Various infectious agents are associated with atherosclerosis. This analysis was performed to investigate relation between seropositivity for anti-Borrelia IgG and carotid atherosclerosis.
The cross-sectional Study of Health in Pomerania was conducted in a general community living in a region with endemic
Lyme disease. A random sample of 2483 individuals aged 45-79 years was available for the present analysis. Carotid atherosclerosis was sonographically assessed as intima-media thickness of the common carotid artery and as prevalent atherosclerotic plaques in the extracranial carotid arteries. IgG antibodies to Borrelia were determined by ELISA.
IgG antibodies to Borrelia were found positive (> 10 IU/mL) in 108 subjects (4.3%). Persons with and without positive anti-Borrelia IgG antibodies differed with respect to carotid intima-media thickness values (0.863 +/- 0.017 mm versus 0.792 +/- 0.004 mm; p < 0.001) and prevalent carotid plaques (odds ratio 2.65, 95% confidence interval 1.53-4.61; p = 0.001), respectively. Seropositivity for anti-Borrelia IgG was also associated with both atherosclerotic endpoints when age, sex and further atherogenic risk factors and confounders were included in multivariable statistical models.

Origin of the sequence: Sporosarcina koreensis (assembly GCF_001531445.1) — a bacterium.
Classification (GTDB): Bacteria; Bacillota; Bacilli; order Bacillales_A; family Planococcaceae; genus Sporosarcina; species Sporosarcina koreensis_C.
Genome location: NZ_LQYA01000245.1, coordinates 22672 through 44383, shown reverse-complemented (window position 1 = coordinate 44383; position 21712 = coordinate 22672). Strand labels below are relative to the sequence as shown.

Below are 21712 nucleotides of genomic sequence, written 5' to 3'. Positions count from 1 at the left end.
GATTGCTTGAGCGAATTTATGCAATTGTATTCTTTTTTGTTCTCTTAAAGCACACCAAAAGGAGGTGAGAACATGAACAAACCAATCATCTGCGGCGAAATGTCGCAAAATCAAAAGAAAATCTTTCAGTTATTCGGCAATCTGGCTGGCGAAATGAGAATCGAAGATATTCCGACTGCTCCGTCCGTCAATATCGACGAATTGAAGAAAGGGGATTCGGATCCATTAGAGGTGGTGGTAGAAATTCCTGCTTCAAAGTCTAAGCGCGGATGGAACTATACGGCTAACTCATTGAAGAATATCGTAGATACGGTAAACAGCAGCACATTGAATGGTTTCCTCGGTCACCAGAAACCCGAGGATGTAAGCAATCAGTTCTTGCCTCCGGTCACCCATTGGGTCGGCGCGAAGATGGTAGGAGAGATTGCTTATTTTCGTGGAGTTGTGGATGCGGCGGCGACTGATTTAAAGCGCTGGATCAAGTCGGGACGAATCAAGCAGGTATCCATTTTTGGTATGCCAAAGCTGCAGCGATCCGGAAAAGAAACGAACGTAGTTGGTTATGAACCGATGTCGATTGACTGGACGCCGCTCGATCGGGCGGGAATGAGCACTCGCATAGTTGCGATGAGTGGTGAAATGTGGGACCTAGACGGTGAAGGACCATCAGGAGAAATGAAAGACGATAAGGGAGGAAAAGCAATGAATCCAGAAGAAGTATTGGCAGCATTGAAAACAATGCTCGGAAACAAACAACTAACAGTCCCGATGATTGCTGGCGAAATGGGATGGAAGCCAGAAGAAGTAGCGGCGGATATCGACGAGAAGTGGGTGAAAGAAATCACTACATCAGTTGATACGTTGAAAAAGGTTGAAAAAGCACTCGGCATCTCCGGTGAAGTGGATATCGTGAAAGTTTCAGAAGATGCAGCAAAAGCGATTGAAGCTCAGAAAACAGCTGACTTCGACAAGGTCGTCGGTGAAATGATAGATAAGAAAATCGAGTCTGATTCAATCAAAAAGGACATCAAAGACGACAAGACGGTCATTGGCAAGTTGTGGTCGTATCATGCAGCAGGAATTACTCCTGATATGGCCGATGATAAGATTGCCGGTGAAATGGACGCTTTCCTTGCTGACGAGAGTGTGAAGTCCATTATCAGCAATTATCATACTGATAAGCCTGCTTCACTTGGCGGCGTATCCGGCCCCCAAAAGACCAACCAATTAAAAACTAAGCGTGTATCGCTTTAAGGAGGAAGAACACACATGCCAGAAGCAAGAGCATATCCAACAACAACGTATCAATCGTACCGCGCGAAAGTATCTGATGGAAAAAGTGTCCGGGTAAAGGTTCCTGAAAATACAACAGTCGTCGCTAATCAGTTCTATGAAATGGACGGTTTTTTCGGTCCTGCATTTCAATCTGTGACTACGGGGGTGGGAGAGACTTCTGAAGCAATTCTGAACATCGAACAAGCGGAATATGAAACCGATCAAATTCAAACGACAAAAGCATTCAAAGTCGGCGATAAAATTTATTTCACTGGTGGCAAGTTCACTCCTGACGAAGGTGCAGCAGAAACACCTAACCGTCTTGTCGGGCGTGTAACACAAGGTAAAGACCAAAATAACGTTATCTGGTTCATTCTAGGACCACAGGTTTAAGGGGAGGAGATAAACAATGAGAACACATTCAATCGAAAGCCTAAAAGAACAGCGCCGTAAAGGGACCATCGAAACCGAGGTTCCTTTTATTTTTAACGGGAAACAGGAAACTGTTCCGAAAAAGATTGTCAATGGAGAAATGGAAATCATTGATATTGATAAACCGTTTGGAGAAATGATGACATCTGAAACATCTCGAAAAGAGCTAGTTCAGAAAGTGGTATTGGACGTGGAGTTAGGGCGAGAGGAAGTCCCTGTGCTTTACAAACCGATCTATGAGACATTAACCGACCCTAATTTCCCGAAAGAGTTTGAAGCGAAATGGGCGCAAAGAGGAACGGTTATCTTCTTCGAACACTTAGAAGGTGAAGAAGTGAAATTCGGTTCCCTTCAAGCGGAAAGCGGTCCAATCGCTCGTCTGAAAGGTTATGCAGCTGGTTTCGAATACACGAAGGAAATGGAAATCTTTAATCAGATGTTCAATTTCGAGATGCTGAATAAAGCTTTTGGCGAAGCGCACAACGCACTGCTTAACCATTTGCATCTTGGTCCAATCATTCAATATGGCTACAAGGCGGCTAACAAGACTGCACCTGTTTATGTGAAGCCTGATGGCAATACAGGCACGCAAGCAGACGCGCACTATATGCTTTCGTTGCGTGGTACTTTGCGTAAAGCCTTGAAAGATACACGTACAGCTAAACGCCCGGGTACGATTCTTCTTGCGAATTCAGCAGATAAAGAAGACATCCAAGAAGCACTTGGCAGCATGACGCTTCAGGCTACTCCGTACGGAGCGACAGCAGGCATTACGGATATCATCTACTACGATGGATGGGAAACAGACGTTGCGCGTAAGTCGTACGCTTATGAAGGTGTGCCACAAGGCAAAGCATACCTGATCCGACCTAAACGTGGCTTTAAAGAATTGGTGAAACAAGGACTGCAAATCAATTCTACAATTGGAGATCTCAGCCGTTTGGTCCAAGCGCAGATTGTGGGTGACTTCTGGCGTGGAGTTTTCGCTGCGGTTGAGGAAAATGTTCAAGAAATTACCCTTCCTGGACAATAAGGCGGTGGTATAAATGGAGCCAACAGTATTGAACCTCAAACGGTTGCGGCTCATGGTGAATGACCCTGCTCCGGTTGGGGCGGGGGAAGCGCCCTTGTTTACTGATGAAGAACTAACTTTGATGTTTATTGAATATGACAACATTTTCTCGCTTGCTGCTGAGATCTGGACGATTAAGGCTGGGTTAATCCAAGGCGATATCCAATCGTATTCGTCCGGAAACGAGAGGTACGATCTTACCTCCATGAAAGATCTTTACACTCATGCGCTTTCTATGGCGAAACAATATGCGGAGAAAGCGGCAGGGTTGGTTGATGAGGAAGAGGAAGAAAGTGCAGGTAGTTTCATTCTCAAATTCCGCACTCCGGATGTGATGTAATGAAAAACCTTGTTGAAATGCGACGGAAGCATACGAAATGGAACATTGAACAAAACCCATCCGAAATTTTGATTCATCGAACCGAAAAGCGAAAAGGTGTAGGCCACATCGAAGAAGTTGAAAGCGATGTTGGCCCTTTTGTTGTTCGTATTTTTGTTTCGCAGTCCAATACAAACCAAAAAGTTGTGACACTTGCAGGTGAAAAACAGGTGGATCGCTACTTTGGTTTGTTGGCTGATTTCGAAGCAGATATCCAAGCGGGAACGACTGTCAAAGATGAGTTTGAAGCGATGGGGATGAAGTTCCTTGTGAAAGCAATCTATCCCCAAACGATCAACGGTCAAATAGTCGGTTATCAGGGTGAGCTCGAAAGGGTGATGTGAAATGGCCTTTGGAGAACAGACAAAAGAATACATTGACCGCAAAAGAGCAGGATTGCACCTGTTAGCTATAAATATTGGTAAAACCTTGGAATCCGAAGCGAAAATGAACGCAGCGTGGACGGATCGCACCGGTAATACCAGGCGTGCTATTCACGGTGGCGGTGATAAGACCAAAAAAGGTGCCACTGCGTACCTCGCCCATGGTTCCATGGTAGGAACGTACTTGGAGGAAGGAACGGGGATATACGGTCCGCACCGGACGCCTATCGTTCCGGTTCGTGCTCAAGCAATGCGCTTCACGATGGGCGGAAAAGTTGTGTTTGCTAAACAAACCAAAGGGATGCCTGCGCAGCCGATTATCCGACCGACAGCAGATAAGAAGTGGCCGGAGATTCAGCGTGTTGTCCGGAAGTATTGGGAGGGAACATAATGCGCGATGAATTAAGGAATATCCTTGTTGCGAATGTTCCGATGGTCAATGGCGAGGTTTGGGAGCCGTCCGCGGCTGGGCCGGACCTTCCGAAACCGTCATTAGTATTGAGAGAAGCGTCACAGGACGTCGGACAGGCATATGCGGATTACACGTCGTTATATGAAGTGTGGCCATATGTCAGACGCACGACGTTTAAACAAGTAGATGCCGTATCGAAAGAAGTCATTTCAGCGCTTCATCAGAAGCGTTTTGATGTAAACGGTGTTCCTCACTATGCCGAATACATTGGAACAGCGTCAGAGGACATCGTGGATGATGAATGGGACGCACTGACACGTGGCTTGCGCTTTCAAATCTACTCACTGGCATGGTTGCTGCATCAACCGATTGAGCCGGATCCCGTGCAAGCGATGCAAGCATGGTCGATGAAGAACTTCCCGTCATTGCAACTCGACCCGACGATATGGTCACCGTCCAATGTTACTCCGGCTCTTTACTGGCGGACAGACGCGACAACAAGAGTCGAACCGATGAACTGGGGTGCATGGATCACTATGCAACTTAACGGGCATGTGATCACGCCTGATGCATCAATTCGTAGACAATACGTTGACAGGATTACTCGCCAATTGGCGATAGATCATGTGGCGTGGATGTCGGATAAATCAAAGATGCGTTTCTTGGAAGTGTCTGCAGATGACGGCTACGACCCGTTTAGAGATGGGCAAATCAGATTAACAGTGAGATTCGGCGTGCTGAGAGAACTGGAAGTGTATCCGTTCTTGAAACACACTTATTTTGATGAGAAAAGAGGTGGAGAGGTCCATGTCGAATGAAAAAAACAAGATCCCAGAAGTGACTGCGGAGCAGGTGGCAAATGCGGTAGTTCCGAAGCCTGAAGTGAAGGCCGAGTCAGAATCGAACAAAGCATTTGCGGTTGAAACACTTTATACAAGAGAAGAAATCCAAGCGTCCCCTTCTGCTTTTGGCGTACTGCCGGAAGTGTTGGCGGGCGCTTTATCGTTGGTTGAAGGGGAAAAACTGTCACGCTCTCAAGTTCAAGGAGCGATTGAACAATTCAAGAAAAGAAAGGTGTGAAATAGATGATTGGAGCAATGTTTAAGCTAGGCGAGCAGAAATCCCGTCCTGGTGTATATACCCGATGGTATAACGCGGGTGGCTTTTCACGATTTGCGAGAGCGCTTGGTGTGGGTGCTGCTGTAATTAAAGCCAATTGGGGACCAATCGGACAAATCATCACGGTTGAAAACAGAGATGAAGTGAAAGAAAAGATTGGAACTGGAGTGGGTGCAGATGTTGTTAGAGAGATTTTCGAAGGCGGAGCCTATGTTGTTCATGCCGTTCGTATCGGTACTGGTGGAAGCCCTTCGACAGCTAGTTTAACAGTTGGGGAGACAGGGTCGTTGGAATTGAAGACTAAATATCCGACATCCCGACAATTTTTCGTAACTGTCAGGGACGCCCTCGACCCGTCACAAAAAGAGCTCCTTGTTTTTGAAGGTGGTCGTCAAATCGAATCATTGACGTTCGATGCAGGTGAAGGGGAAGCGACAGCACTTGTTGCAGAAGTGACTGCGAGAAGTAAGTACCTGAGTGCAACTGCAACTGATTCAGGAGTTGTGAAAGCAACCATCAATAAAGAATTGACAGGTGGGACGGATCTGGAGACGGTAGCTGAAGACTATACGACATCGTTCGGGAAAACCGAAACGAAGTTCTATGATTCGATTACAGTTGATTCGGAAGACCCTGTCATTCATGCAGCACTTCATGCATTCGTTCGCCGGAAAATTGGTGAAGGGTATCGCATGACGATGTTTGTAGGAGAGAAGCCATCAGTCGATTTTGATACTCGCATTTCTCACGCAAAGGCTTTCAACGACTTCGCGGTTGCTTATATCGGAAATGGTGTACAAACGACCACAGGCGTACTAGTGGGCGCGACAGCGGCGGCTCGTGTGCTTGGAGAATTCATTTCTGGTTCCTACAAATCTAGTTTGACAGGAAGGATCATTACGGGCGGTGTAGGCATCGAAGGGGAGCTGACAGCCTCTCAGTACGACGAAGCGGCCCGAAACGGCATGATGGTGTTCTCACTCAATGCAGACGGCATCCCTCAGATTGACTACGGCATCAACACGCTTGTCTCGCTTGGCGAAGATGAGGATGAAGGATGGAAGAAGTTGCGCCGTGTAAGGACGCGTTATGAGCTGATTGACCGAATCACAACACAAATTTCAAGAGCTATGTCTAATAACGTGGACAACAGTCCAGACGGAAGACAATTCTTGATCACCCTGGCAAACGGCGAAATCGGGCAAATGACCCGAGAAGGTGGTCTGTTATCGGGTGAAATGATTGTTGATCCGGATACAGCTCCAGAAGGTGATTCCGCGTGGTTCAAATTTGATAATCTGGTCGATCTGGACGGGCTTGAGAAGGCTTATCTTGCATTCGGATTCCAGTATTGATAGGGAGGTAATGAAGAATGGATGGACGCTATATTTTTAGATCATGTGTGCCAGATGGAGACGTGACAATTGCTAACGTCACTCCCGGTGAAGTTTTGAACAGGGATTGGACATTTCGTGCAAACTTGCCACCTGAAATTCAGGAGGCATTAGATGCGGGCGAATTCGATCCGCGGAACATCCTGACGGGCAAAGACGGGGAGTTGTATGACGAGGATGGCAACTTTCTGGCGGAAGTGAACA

In a region with endemic
Lyme disease, seropositivity for anti-Borrelia IgG antibodies is independently associated with atherosclerosis. Our findings add support to the hypothesis that exposure to infectious pathogens increases the atherosclerosis risk.